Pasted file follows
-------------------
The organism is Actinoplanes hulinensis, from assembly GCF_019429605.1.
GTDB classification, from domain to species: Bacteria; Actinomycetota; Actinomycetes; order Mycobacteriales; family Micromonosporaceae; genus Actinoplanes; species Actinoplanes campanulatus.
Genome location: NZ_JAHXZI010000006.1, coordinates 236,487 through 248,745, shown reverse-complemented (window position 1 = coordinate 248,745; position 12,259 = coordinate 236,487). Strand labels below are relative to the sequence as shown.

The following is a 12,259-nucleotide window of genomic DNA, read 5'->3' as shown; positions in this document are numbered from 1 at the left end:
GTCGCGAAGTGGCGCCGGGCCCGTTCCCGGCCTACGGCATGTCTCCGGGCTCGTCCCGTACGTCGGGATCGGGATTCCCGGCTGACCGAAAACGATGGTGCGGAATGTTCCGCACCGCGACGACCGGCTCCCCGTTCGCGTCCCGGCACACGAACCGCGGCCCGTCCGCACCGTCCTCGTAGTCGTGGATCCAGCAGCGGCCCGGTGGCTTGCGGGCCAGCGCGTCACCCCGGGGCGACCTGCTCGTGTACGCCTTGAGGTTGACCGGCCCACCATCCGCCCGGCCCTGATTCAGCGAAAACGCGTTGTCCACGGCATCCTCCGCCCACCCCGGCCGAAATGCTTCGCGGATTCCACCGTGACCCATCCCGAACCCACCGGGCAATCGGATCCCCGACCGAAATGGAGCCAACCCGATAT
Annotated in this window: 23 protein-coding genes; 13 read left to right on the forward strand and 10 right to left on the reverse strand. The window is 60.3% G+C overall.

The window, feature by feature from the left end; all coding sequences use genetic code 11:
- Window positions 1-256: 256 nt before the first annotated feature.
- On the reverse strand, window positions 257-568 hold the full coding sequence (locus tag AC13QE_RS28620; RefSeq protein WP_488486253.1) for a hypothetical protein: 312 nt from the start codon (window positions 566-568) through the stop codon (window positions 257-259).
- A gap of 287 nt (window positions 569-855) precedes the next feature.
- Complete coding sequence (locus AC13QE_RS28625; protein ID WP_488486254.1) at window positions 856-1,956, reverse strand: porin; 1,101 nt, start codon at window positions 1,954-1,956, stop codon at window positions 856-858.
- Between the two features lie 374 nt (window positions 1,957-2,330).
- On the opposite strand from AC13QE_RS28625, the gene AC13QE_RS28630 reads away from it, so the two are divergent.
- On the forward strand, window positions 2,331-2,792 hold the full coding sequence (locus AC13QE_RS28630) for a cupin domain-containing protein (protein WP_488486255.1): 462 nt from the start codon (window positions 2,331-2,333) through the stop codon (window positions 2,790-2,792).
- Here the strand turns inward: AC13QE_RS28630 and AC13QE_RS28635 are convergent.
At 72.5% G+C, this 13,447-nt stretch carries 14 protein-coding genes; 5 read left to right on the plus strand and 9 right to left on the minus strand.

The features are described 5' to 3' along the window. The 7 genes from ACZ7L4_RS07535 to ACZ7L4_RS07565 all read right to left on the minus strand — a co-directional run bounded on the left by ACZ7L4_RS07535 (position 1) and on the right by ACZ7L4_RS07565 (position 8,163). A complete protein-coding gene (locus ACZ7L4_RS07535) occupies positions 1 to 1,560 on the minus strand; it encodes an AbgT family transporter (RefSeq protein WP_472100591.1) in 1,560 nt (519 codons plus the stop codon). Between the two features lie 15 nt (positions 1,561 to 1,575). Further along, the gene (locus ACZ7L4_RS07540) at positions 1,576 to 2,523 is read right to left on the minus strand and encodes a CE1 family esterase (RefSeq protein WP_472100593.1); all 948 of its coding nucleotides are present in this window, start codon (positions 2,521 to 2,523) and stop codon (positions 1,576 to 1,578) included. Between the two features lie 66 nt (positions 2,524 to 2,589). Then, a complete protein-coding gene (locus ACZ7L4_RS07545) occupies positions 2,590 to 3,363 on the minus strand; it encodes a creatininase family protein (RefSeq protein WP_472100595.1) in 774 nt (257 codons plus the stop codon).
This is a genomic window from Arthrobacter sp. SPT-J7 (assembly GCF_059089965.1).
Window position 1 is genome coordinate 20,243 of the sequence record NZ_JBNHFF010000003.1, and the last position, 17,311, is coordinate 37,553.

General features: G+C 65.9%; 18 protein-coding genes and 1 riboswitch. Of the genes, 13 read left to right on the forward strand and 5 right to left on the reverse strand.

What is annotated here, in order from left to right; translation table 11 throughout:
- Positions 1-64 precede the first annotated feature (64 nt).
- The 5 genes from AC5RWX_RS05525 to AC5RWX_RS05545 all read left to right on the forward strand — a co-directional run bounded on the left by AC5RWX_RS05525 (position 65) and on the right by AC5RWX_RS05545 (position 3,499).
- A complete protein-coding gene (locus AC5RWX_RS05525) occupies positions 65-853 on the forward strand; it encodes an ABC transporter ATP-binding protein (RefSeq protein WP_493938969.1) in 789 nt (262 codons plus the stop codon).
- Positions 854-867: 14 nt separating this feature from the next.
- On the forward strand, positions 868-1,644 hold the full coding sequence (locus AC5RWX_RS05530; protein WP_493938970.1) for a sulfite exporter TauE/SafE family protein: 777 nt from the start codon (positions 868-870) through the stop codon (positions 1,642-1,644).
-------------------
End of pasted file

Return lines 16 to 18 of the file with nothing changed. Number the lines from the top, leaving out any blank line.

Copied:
At 72.5% G+C, this 13,447-nt stretch carries 14 protein-coding genes; 5 read left to right on the plus strand and 9 right to left on the minus strand.

The features are described 5' to 3' along the window. The 7 genes from ACZ7L4_RS07535 to ACZ7L4_RS07565 all read right to left on the minus strand — a co-directional run bounded on the left by ACZ7L4_RS07535 (position 1) and on the right by ACZ7L4_RS07565 (position 8,163). A complete protein-coding gene (locus ACZ7L4_RS07535) occupies positions 1 to 1,560 on the minus strand; it encodes an AbgT family transporter (RefSeq protein WP_472100591.1) in 1,560 nt (519 codons plus the stop codon). Between the two features lie 15 nt (positions 1,561 to 1,575). Further along, the gene (locus ACZ7L4_RS07540) at positions 1,576 to 2,523 is read right to left on the minus strand and encodes a CE1 family esterase (RefSeq protein WP_472100593.1); all 948 of its coding nucleotides are present in this window, start codon (positions 2,521 to 2,523) and stop codon (positions 1,576 to 1,578) included. Between the two features lie 66 nt (positions 2,524 to 2,589). Then, a complete protein-coding gene (locus ACZ7L4_RS07545) occupies positions 2,590 to 3,363 on the minus strand; it encodes a creatininase family protein (RefSeq protein WP_472100595.1) in 774 nt (257 codons plus the stop codon).
This is a genomic window from Arthrobacter sp. SPT-J7 (assembly GCF_059089965.1).